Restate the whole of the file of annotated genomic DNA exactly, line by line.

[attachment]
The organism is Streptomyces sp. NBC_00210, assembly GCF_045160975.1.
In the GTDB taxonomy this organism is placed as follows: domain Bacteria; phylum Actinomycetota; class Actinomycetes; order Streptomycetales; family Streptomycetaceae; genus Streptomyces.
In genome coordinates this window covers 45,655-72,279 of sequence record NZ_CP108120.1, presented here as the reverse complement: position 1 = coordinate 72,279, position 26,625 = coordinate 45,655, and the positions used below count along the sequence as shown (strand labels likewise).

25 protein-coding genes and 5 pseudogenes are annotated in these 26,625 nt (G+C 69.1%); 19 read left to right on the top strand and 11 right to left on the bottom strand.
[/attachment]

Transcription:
The organism is Streptomyces sp. NBC_00210, assembly GCF_045160975.1.
In the GTDB taxonomy this organism is placed as follows: domain Bacteria; phylum Actinomycetota; class Actinomycetes; order Streptomycetales; family Streptomycetaceae; genus Streptomyces.
In genome coordinates this window covers 45,655-72,279 of sequence record NZ_CP108120.1, presented here as the reverse complement: position 1 = coordinate 72,279, position 26,625 = coordinate 45,655, and the positions used below count along the sequence as shown (strand labels likewise).

25 protein-coding genes and 5 pseudogenes are annotated in these 26,625 nt (G+C 69.1%); 19 read left to right on the top strand and 11 right to left on the bottom strand.